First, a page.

In the early days of the Russia investigation, Republicans on this same committee released their own report on Russian interference in the 2016 election. But their report came to a very different conclusion than Mueller's. It determined Russia didn't interfere in the election to help Mr. Trump's campaign.

    But Democrats today again pushed back against that idea and the assertion by the president and other that the investigation was a waste.

  • Rep. Adam Schiff, D-Calif.:

    And when Donald Trump called your investigation a witch-hunt, that was also false, was it not?

  • Robert Mueller:

    I would like to think so, yes.

  • Rep. Adam Schiff, D-Calif.:

    Well, your investigation isn't a witch-hunt, is it?

  • Robert Mueller:

    It is not a witch-hunt.

  • Rep. Adam Schiff, D-Calif.:

    When the president said the Russian interference was a hoax, that was false, wasn't it?

  • Robert Mueller:

    True.

  • Rep. Adam Schiff, D-Calif.:

    When he said publicly, it was false?

  • Robert Mueller:

    He did say publicly that it was false, yes.

  • William Brangham:

    Another question, one that's been on the minds of many since Mueller's report was issued, why wasn't the president interviewed under oath? New York Democrat Sean Patrick Maloney:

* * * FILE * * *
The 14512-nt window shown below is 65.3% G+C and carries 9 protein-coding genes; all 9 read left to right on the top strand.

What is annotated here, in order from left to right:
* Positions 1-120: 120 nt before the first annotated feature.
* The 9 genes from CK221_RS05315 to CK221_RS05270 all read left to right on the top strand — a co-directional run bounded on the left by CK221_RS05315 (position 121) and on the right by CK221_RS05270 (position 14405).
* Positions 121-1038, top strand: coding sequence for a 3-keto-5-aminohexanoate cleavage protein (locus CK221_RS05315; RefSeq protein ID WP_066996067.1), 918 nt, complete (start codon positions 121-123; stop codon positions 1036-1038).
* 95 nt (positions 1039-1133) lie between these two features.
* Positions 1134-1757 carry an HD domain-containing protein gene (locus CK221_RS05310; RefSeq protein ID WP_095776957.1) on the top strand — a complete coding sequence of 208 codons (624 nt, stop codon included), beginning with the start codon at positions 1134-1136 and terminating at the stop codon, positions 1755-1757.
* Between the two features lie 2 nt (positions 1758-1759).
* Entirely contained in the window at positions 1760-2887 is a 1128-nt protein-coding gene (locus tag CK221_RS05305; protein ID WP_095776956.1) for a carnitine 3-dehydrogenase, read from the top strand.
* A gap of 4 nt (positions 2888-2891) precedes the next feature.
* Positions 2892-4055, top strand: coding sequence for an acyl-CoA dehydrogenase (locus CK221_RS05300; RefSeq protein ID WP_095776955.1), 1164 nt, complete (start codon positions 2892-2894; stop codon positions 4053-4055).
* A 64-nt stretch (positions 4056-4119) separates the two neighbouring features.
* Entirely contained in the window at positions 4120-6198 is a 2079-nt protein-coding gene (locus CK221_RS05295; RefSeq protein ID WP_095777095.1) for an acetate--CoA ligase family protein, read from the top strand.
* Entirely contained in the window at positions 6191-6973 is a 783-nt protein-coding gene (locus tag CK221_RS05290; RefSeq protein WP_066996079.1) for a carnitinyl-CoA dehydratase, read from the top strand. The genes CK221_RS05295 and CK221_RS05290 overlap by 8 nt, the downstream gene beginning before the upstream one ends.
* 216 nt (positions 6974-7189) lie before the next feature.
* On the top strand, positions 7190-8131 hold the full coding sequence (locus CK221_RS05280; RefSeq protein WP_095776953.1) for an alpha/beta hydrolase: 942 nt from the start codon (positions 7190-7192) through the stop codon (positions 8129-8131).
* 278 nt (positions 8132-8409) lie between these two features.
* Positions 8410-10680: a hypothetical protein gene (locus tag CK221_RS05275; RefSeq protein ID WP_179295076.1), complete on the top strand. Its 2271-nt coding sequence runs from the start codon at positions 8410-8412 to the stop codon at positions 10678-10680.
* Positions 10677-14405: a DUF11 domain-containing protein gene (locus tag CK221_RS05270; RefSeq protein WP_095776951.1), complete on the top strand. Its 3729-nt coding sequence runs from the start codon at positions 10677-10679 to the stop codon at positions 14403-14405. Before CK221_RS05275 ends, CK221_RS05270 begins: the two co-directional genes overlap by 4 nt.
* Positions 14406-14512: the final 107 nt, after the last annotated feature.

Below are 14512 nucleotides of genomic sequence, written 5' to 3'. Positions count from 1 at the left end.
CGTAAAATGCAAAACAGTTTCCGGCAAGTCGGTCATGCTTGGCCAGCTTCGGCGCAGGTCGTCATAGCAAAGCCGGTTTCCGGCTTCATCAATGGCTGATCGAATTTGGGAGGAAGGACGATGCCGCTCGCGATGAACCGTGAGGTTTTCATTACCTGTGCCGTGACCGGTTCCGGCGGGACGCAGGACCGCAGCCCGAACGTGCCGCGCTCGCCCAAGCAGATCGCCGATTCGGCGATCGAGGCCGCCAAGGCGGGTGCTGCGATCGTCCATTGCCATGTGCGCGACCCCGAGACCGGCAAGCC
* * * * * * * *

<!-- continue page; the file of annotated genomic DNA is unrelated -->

• Rep. Sean Maloney, D-N.Y.:

    Why didn't you subpoena the president?

  • Robert Mueller:

    We negotiated with from — him for a little over a year. The expectation was, if we did subpoena the president, he would fight the subpoena and we'd be in the midst of the investigation for a substantial period of time.

  • William Brangham:

    Representative Will Hurd, Republican of Texas, turned the hearing back to what Robert Mueller has always cited as one of the most serious issues raised by his investigation: the past and future threat of meddling in our elections.

  • Rep. Will Hurd, R-Texas:

    Our committee issued a report and insight on saying that Russian active measures are growing with frequency and intensity. Would you agree with that?

  • Robert Mueller:

    Yes. In fact, many more countries are developing the capability to replicate what the Russians have done.

  • Rep. Will Hurd, R-Texas:

    In your investigation, did you think this was a single attempt by the Russians to get involved in our election, or did you find evidence to suggest they will try to do this again?

  • Robert Mueller:

    Oh, it wasn't a single attempt. They're doing it as we sit here.

  • William Brangham:

    For the "PBS NewsHour" I'm William Brangham.